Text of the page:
Planting violet flower into the ground

Don’t Plant Too Early in the Season

When the Spring has sprung. When the snow is melting, the birds are chirping, and the bees are buzzing. It’s tempting to want to get a jump on the planting season by putting some seeds in the ground as soon as the thaw begins.

However, it’s important to exercise a little bit of patience and not plant too early in the season. Here’s why.

Frost Damage

One of the biggest dangers of planting too early is the risk of frost damage. If you plant your vegetables before the last frost date for your area and a late frost occurs, it could nip your plants in the bud, so to speak.

Close-up of cabbage plant covered in frost in winter.
Cabbage plant covered in frost

All of your hard work would be for nothing, and you’d have to start from scratch.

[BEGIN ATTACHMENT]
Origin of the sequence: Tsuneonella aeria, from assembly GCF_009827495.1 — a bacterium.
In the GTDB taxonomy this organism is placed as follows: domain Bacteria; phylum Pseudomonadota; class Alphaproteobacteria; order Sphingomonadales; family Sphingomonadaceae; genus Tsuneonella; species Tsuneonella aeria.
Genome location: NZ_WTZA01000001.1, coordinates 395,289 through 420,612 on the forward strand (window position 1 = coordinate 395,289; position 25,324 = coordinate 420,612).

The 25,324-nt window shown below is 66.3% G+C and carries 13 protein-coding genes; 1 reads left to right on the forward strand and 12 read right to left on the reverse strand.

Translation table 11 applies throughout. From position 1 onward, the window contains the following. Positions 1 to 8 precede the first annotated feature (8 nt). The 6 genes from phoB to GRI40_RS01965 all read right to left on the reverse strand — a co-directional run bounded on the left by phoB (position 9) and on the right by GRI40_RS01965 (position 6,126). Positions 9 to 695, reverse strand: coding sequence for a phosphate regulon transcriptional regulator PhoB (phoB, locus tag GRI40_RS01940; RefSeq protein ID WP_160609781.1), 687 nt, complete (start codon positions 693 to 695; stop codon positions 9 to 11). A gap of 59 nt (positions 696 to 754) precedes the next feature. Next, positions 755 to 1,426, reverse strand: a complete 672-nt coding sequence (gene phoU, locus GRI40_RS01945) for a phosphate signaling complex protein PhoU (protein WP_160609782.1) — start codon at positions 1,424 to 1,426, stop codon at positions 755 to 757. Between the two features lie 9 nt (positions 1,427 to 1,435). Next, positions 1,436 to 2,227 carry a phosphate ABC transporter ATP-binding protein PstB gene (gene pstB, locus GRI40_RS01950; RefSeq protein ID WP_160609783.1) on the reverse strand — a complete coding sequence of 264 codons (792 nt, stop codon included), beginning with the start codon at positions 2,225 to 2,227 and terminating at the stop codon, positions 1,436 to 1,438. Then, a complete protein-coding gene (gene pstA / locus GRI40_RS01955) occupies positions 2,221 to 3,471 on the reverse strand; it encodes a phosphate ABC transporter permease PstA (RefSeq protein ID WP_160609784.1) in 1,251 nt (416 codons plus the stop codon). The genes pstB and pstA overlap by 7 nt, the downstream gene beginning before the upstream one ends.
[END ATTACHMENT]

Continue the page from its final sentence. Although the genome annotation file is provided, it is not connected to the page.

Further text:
Too Much Water

Another hazard of planting too early is that young seedlings can be drowned by heavy rains or overwatering.

Close-up of fungal stem disease in plant in soil.
Fungal stem disease

When planted too early in cool, wet conditions, seedlings can develop fungal diseases that will stunt their growth or kill them outright. It’s much better to wait until conditions are drier before planting so that you can avoid this problem altogether.


If you plant too early, you also run the risk of giving weeds a head start on your garden. Weeds love nothing more than spring rain showers and cooler temperatures. They’ll germinate and grow quickly, crowding out your young seedlings in the process.

Close-up of green weed in the garden.
Green weed

By waiting to plant until it’s a little warmer and drier outside, you can help prevent this from happening.


With all of that being said, it’s still important to take advantage of those first few weeks of spring when conditions are ideal for planting. Just be patient and don’t put your seeds in the ground too early.

A few extra weeks of waiting will pay off in the end when you have a healthy, productive garden that’s free of frost damage, weeds, and disease.